The Los Angeles Raiders played at Los Angeles Memorial Coliseum from 1982-1994, before returning to Oakland in 1995. The Los Angeles Rams played in the Coliseum from 1946-1979 and at what was then known as Anaheim Stadium from 1980-1994 before moving to St. Louis in 1995.

The Chargers played at the Coliseum in their inaugural 1960 season when they were a member of the American Football League, then moved to San Diego in 1961.

JOINT STATEMENT FROM THE RAIDERS AND THE CHARGERS

February 20, 2015

- We have both been working in our home markets to find a stadium solution for many years, so far unsuccessfully.

- We remain committed to continuing to work in our home markets throughout 2015 to try to find publicly acceptable solutions to the long-term stadium issue.

- We also both understand and respect the NFL's relocation process, and we intend to adhere strictly to the relocation procedures that the League has set forth for Los Angeles.

- In particular, we respect the right of the NFL's owners to decide on all Los Angeles-related relocation issues and understand that any relocation application that is filed for Los Angeles must obtain the approval of three-fourths of the NFL's owners.

- Both teams have kept the NFL owners' committee on Los Angeles, and the Commissioner, fully informed about our joint efforts.

- We are pursuing this stadium option in Carson for one straightforward reason: If we cannot find a permanent solution in our home markets, we have no alternative but to preserve other options to guarantee the future economic viability of our franchises.

- In short, for the remainder of 2015, we intend to move down two tracks simultaneously:

On track one, we will continue to work in our home markets to find permanent stadium solutions that are publicly acceptable.

On track two, we will work in Carson to preserve our options, and the future economic viability of our franchises, in the event that our efforts in our local markets fail.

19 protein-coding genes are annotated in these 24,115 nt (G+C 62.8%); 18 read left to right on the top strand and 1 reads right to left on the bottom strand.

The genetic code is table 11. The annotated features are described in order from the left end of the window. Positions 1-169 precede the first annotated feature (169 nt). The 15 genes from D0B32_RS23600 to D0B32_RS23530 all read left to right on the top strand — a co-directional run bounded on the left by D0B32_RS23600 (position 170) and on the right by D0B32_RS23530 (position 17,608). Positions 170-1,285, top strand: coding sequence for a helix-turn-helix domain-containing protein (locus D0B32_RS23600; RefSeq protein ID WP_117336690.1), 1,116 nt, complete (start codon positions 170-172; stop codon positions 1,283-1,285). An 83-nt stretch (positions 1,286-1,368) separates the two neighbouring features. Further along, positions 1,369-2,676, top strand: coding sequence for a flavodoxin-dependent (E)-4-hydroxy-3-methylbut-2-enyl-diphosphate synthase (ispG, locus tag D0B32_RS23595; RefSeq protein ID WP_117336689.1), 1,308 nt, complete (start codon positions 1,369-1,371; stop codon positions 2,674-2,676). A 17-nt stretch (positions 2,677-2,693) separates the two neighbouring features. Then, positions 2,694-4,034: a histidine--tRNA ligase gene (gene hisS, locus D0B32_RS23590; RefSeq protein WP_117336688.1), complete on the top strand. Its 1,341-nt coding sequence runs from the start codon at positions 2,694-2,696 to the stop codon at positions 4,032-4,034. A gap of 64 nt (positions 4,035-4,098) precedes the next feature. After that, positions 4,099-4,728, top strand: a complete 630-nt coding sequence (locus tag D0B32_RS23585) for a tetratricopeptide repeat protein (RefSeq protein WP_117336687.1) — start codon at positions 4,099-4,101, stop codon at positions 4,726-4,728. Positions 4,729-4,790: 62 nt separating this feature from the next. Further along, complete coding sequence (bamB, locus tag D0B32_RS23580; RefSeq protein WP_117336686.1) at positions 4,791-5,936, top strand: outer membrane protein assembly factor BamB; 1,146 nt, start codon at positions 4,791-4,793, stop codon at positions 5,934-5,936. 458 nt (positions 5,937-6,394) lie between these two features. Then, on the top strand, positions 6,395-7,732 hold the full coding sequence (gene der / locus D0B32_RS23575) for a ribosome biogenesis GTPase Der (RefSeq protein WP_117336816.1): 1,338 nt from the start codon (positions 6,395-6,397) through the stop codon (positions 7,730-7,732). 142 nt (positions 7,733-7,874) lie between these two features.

- Throughout this process we will respect the rules and procedures set forth by the League and defer completely to the ultimate decision of the NFL's owners.

This is a story update. The previous story is below.

LOS ANGELES (AP) - The Oakland Raiders and San Diego Chargers are planning a shared stadium in the Los Angeles area if both teams fail to get new stadium deals in their current hometowns, the teams said in a joint statement Thursday night, adding another layer of complexity to a possible NFL return to the region.

The proposed $1.7-billion stadium would be in Carson, 15 miles south of downtown Los Angeles and home to the Los Angeles Galaxy soccer team.

The statement says the teams have tried and failed for years to find stadium solutions in Oakland and San Diego, and without new agreements in those cities their hands will be forced.

"We are pursuing this stadium option in Carson for one straightforward reason," the statement says. "If we cannot find a permanent solution in our home markets, we have no alternative but to preserve other options to guarantee the future economic viability of our franchises."

The plan creates the odd prospect of divisional rivals suddenly sharing a home field, and of Los Angeles having two NFL teams after going two decades with none.